Rep. Raúl Grijalva (D-AZ-07)
Amendment 861 (Version 1): strike language that exempts Air Force activities from any requirements under the Marine Mammal Protection Act that would protect the critically endangered Rice’s Whale.
Amendment 898 (Version 1): extend the protections necessary for the continued use by the Air Force of the Barry M. Goldwater Range in Arizona. Cosponsor: Ruben Gallego (D-AZ-03).
Amendment 1378 (Version 2): prohibit the amounts authorized to be appropriated or otherwise made available by this act be used to establish or maintain any relationship between the Department of Defense and the Government of Ecuador, including any office or agent of such government, in order to provide, authorize, or assist in any way in the transfer of weapons, military equipment, crowd control supplies, or any other supplies, to such government or to coordinate joint exercises with the military and police forces of such government until certain criteria is met.
Rep. Greg Stanton (D-AZ-04)
Amendment 465 (Version 1): expand a program to compensate “downwinders” in Arizona and Nevada exposed to and affected by DOD-led atmospheric nuclear testing from 1945 to 1962.
Amendment 1400 (Version 1): direct the State Department to create a strategy for subnational cooperation between local law enforcement, civil society, and government to combat fentanyl trafficking holistically. Also directs the State and Treasury to review how to best expand financial access to countries in the Caribbean.
Amendment 1424 (Version 2): direct the Secretary of the Veterans Affairs (VA) to regularly ensure the accuracy of the VA Accreditation Search database, to submit an annual report on the accreditation process for agents/attorneys/representatives, and to create a trademarked insignia for accredited agents/attorneys/representatives to use.
Amendment 1425 (Version 1): prohibit the use of federal funds for the maintenance of civilian vehicular assets (yachts, jets, cars, etc.) seized in response to Russia’s invasion of Ukraine or belonging to sanctioned Russian oligarchs and officials.
Arizona’s Superintendent of Public Instruction shared a helpful announcement about a new feature for high school students seeking information about careers in the U.S. military.
In a release sent last week, the Arizona Department of Education revealed that it had “unveiled a one-stop service to help students interested in a military career get information about the U.S. armed forces.” The website – azed.gov/military – was established so that “students can get essential information about the various branches of the service.”
Horne, a Republican, issued a statement in conjunction with the announcement, saying, “With a historic shortfall of U.S. military recruiting goals, Arizona high schools need to do as much as possible to help students get the information they need to learn if a career in the armed services is an appropriate choice for them. Serving our country is an honorable endeavor and our nation will depend on the next generation of those who enlist or become officer candidates so that our military can continue to defend our freedoms.”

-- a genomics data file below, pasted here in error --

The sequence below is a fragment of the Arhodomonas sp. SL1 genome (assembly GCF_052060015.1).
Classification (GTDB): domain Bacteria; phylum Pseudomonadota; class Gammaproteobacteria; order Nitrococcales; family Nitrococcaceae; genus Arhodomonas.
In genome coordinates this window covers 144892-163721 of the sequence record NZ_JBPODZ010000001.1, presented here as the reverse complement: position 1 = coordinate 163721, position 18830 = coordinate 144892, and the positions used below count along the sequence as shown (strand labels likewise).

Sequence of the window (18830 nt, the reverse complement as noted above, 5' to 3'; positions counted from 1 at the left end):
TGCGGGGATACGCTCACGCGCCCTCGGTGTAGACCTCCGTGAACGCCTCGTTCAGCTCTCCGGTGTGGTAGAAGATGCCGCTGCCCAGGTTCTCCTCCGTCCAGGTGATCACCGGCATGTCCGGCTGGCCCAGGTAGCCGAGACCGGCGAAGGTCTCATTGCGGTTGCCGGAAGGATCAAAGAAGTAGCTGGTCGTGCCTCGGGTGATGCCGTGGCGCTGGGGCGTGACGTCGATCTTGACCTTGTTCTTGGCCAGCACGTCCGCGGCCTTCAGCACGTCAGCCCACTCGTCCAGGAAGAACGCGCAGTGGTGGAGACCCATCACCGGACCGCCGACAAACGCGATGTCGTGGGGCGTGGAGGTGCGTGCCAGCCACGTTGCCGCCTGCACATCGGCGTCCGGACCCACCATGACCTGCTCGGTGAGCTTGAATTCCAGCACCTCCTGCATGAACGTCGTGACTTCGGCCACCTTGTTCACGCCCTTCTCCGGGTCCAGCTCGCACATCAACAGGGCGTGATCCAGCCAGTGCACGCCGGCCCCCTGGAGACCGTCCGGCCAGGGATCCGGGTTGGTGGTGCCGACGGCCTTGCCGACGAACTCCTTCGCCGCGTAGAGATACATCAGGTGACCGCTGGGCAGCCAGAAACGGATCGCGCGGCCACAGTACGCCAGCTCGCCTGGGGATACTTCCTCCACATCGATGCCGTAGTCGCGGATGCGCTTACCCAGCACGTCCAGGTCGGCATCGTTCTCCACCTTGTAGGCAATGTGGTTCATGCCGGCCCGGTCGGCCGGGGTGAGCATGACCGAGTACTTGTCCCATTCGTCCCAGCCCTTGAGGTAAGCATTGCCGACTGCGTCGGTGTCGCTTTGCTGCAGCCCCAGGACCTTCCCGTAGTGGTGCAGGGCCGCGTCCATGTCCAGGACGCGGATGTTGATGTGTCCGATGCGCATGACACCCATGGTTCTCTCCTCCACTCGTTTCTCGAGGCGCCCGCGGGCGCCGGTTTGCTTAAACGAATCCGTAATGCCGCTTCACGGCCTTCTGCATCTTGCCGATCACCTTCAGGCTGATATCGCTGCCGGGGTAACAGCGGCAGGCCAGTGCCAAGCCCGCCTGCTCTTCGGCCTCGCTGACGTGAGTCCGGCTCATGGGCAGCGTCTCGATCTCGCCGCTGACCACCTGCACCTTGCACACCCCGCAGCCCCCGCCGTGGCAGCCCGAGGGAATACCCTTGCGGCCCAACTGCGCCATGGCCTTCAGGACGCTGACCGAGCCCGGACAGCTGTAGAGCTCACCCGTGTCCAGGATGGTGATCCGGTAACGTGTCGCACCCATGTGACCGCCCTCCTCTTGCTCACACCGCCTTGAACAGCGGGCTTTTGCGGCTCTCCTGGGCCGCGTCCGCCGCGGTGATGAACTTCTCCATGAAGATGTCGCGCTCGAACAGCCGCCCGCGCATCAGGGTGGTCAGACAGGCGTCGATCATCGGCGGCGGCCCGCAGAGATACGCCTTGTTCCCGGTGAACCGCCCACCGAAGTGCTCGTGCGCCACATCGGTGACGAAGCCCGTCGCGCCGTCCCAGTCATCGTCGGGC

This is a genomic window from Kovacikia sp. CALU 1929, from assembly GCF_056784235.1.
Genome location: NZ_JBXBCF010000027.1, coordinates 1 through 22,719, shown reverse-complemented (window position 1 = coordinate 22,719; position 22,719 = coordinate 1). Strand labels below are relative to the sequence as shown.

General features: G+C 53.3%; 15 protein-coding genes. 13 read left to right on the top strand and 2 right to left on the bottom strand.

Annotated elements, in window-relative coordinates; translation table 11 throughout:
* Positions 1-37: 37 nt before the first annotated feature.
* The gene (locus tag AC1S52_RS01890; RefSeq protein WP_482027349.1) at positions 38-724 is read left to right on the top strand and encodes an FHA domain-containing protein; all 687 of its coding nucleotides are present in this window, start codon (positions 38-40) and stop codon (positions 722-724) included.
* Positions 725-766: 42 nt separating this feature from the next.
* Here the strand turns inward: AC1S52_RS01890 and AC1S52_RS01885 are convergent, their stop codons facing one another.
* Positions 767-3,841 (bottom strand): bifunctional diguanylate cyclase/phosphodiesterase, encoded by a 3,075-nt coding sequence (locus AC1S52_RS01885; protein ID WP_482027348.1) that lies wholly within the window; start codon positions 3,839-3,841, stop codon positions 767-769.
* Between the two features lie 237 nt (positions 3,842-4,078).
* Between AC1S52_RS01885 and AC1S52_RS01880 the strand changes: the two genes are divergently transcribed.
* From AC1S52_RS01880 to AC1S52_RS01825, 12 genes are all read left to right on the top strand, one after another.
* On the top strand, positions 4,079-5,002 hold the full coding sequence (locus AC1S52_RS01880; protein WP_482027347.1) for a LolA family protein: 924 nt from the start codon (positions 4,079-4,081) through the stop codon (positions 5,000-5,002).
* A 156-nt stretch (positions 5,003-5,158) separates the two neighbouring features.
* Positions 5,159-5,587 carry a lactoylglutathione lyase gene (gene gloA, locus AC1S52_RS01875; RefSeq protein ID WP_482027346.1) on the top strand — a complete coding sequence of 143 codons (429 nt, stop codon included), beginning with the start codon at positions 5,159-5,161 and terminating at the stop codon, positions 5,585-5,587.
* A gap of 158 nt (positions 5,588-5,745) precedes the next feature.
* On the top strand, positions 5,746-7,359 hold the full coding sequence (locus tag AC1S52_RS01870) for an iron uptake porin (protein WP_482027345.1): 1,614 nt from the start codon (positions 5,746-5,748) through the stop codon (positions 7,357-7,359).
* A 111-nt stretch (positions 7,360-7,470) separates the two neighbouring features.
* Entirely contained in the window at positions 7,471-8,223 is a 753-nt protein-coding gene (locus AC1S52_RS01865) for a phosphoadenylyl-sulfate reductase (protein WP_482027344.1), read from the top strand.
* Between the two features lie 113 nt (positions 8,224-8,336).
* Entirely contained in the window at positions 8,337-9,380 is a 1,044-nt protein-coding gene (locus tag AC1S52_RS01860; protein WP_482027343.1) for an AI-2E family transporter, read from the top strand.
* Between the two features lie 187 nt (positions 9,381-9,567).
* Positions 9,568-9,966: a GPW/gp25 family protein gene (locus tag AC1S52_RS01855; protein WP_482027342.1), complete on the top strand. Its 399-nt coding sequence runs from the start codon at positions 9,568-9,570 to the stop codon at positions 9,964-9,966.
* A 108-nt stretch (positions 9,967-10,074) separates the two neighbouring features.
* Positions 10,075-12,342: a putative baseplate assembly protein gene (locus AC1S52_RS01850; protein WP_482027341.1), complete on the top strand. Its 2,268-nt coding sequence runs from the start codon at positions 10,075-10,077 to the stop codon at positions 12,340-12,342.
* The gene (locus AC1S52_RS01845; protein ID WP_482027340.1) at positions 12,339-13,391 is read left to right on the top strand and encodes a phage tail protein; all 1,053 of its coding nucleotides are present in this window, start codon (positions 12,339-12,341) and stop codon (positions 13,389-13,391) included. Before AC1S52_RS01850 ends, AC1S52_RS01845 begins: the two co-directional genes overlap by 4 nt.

The release highlighted that “the need for this effort was presented to state schools chief Tom Horne earlier this year by Raif Byers, a now-graduated Phoenix-area high school senior who was unable to find helpful and detailed information about a military career on the websites for his high school or the district he attends. He found that many other students his age have the same problem.”
Byers added, “I was trying to learn more about a career in the Navy when I was in high school, but it was nearly impossible for me to find any information on my school district website. It’s relatively easy to learn about other types of careers, so I believe it’s just as vital for schools to make armed services information readily available to students. Unfortunately, I learned that in many districts, that’s just not the case. I’m very grateful to Superintendent Horne for creating this webpage where anyone in the state can easily learn about a career serving our country.”
According to the Arizona Department of Education, “the webpage includes links to the Army, Navy, Marine Corps, Air Force, Space Force, Coast Guard, Army National Guard and Air National Guard. It also has details about the various military benefits and information for those interested in becoming officers or enlisted personnel.”
Horne’s efforts join several other similar endeavors from public officials around the state, who are very active in promoting opportunities in the U.S. Military or honoring those who serve. Recently, Glendale Mayor Jerry Weiers “partnered with local sponsors to host the Mayor’s Military Induction Ceremony” at a Phoenix-area church – with over 350 recruits!
In May, two in Arizona’s congressional delegation, Andy Biggs and Eli Crane, co-hosted a Military Service Academy Conference to give high school students more information about opportunities to learn more information about future military service and career opportunities.
Daniel Stefanski is a reporter for AZ Free News. You can send him news tips using this link.